Not until August 13th was he confronted by his accuser, the former secretary and acting fiscal of the Inquisition, Captain General Don Miguel de Icharri y Daois, the man who originally captured Jacob. Jacob was accused of: (1) Trafficking in the West Indies in a trade where no Jews were allowed on order of the King of Spain; (2) Doing this, knowing the rules against it; (3) Publicly slaughtering and koshering animals; (4) Forcing the crew and passengers to eat meat that had been slaughtered; (5) trying to convert his crew and passengers to Judaism by leading them in Hebrew prayers. He responded by saying (1) For 11 or 12 years he had been navigating these waters on behalf of the Portuguese sovereign; (2) He never knew the assiento was restricted to Roman Catholics; (3) He would never slaughter animals even if permitted, because he would have it done by someone who knew the koshering laws; (4) As commander of the vessel, which was more like a home to him, he would not dishonor anyone aboard with the indignity of making them eat, or behave in any other manner by force; (5) It would be difficult for the crew and passengers to convert if they couldn't understand Hebrew prayers.
      His judge was the inquisitor who had interrogated him all summer. His lawyer was the Spanish padre who had looked after him. On August 27, 1700 the record of the trial and judgment were presented to him, which he signed after which he was fined 50 pieces of eight and warned not to sail in the area or risk a fine of 2,000 pieces of eight and imprisonment for 2 years. On August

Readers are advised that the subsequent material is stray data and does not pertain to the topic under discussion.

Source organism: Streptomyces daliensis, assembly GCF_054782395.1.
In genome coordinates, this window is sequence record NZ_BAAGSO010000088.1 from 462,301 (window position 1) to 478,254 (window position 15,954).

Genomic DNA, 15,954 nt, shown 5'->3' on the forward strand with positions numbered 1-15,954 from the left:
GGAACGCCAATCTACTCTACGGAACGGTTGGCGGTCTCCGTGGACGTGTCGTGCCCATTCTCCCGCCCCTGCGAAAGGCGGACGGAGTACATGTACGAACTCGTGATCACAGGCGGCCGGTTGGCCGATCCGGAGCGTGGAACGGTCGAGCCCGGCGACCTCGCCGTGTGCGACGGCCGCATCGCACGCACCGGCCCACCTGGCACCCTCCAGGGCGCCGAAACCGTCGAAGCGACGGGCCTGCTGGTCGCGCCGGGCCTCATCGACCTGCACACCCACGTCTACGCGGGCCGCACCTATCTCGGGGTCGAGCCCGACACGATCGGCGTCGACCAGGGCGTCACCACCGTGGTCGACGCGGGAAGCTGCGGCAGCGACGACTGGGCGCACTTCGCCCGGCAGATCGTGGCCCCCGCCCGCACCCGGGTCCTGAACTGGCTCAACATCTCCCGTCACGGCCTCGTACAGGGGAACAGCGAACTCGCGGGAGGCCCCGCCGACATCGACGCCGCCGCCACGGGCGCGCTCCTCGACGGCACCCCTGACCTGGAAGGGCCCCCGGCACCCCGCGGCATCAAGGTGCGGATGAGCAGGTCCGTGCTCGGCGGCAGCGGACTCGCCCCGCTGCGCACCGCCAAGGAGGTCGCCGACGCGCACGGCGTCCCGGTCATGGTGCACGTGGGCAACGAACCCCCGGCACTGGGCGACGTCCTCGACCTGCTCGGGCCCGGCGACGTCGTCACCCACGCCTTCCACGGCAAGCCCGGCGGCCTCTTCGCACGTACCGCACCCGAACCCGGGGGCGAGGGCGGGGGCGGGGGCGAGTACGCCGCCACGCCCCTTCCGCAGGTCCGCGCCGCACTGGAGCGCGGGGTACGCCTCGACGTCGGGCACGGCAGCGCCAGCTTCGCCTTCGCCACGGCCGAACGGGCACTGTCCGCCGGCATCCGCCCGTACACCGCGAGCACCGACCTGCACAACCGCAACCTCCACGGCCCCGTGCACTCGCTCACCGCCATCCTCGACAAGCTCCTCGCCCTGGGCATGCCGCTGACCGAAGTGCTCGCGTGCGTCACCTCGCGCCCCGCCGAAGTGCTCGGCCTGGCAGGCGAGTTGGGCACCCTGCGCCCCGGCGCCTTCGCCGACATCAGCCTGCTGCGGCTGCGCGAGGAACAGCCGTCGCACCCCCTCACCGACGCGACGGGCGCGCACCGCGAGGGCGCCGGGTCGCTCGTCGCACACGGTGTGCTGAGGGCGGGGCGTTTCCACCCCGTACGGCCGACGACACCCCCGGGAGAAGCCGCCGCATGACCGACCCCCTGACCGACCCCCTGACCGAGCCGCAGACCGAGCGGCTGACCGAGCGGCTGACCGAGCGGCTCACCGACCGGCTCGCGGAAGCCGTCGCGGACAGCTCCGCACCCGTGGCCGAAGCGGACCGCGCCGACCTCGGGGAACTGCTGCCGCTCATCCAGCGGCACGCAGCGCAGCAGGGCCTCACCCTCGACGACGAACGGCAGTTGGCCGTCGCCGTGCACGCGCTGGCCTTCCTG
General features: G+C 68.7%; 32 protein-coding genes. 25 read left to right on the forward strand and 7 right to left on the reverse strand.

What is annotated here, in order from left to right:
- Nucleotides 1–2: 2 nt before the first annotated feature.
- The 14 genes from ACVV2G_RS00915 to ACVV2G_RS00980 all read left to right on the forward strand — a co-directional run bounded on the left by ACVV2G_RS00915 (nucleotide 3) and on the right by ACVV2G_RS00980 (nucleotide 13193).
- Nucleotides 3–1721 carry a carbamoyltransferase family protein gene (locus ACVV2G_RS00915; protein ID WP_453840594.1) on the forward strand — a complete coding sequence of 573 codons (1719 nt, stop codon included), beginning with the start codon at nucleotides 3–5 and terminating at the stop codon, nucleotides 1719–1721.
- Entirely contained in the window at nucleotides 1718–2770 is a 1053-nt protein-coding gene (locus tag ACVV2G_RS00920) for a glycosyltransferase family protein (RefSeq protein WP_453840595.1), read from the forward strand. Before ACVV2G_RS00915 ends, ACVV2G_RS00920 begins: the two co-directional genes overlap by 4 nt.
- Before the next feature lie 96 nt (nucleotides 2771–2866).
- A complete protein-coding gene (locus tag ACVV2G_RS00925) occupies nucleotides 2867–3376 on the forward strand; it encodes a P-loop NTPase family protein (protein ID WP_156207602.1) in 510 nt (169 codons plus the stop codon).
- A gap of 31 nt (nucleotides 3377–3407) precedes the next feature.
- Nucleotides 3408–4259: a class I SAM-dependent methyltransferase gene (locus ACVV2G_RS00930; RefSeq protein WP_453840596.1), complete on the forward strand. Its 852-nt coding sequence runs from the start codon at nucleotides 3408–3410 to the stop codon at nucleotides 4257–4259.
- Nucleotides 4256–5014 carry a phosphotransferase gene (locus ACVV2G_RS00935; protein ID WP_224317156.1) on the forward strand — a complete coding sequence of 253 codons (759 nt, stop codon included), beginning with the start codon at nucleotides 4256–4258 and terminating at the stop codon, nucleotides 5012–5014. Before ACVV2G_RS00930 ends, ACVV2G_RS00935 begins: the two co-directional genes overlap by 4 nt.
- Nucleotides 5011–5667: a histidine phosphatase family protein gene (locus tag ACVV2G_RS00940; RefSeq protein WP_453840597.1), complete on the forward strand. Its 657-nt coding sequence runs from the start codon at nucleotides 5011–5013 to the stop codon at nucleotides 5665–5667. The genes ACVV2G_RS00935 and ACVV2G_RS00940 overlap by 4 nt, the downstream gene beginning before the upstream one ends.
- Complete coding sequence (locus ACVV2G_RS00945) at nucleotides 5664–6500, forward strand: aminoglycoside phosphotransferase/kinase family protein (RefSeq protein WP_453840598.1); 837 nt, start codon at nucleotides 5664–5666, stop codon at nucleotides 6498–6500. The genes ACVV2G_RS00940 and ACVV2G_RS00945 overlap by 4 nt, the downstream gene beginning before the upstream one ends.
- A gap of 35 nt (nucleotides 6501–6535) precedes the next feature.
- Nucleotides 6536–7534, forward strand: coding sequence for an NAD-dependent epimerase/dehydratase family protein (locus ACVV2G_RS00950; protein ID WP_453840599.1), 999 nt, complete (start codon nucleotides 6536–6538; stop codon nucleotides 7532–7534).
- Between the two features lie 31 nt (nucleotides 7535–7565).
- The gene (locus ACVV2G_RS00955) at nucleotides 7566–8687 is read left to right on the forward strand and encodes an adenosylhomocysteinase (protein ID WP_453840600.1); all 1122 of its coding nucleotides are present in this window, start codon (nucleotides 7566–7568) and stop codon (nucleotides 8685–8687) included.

28th Jacob received from the inquisitional secretary his papers and a bill for the fine, plus 335 pieces of eight, being the cost of food and shelter during his imprisonment. Jacob continued sailing the Spanish main for Portugal, England and his own country, the Netherlands until 1711. He is buried in Curacao, although there is a commemorative stone in Ouderkerk. (American Jewish Archives vol. XLIV Spring/Summer, 92 Number 1, Pages 81 & 85)
      Henriquez died a Catholic in 1718 in Havana whereupon his membership in the Santa Companhia de Dotar Orfas passed on to his brother David Senior.
    • Extracto de
      Parmi les autres coréligionnaires engagés dans la traite négrière figurent Manuel de Pina (Jahacob Naar), Manuel Alvares Correa et surtout Philippe Henriquez et son frère David Senior.
      Philippe Henriquez (Jacob Senior), né à Amsterdam vers 1660, fut le seul juif à recevoir une concession de l´Amirauté de Hollande.
      Elle l´autorisa à se rendre en Afrique et à transporter à Curaçao des captifs sur son navire "De Vrijheid" [2] Il avait mis vingt-mille florins pour garantir cette entreprise en 1692. Il débarqua à Curaçao en 1699 avec ses frères David, Salomon et Isaac.
      Ses parents et lui devinrent les favoris des Directeurs successifs, Jan Doncker en 1692-1696, Jeremias van Collen en 1710. Il occupa le poste de directeur de l´asiento de Curaçao pour la Royal African Company qui était la plus puissante entreprise de traite négrière. Avec l´aide de son frère David Senior et de son associé Johan Goeduriend, il envoyait des nègres captifs dans plusieurs territoires des Caraïbes et particulièrement à Cartagena où résidait le Directeur général de la Royal African Company. Quant à Henriquez, il obtint du Directeur l´autorisation, le 30 janvier 1701, d´envoyer un bateau de Curaçao prendre des captifs en Afrique.